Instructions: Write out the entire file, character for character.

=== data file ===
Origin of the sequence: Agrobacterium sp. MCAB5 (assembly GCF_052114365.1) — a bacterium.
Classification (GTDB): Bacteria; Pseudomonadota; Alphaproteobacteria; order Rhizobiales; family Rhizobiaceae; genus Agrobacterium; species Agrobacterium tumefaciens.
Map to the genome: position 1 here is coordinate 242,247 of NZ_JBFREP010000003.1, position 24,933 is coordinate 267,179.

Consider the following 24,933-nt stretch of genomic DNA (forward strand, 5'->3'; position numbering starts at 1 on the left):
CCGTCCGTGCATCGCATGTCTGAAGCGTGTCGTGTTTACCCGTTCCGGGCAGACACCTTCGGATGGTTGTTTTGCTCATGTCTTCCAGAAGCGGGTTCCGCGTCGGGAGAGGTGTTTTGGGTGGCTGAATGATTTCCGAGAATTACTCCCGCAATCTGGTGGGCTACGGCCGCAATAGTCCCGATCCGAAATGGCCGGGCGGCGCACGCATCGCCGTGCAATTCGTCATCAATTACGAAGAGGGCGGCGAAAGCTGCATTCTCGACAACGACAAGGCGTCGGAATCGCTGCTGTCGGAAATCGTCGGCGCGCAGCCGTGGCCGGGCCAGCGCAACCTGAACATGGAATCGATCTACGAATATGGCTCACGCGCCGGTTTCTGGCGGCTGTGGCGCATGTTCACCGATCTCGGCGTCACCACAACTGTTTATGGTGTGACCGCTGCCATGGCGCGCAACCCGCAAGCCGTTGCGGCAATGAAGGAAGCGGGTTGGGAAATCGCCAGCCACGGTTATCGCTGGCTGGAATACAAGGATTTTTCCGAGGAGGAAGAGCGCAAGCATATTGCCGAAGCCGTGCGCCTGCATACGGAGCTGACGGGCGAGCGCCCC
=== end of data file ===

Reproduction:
Origin of the sequence: Agrobacterium sp. MCAB5 (assembly GCF_052114365.1) — a bacterium.
Classification (GTDB): Bacteria; Pseudomonadota; Alphaproteobacteria; order Rhizobiales; family Rhizobiaceae; genus Agrobacterium; species Agrobacterium tumefaciens.
Map to the genome: position 1 here is coordinate 242,247 of NZ_JBFREP010000003.1, position 24,933 is coordinate 267,179.

Consider the following 24,933-nt stretch of genomic DNA (forward strand, 5'->3'; position numbering starts at 1 on the left):
CCGTCCGTGCATCGCATGTCTGAAGCGTGTCGTGTTTACCCGTTCCGGGCAGACACCTTCGGATGGTTGTTTTGCTCATGTCTTCCAGAAGCGGGTTCCGCGTCGGGAGAGGTGTTTTGGGTGGCTGAATGATTTCCGAGAATTACTCCCGCAATCTGGTGGGCTACGGCCGCAATAGTCCCGATCCGAAATGGCCGGGCGGCGCACGCATCGCCGTGCAATTCGTCATCAATTACGAAGAGGGCGGCGAAAGCTGCATTCTCGACAACGACAAGGCGTCGGAATCGCTGCTGTCGGAAATCGTCGGCGCGCAGCCGTGGCCGGGCCAGCGCAACCTGAACATGGAATCGATCTACGAATATGGCTCACGCGCCGGTTTCTGGCGGCTGTGGCGCATGTTCACCGATCTCGGCGTCACCACAACTGTTTATGGTGTGACCGCTGCCATGGCGCGCAACCCGCAAGCCGTTGCGGCAATGAAGGAAGCGGGTTGGGAAATCGCCAGCCACGGTTATCGCTGGCTGGAATACAAGGATTTTTCCGAGGAGGAAGAGCGCAAGCATATTGCCGAAGCCGTGCGCCTGCATACGGAGCTGACGGGCGAGCGCCCC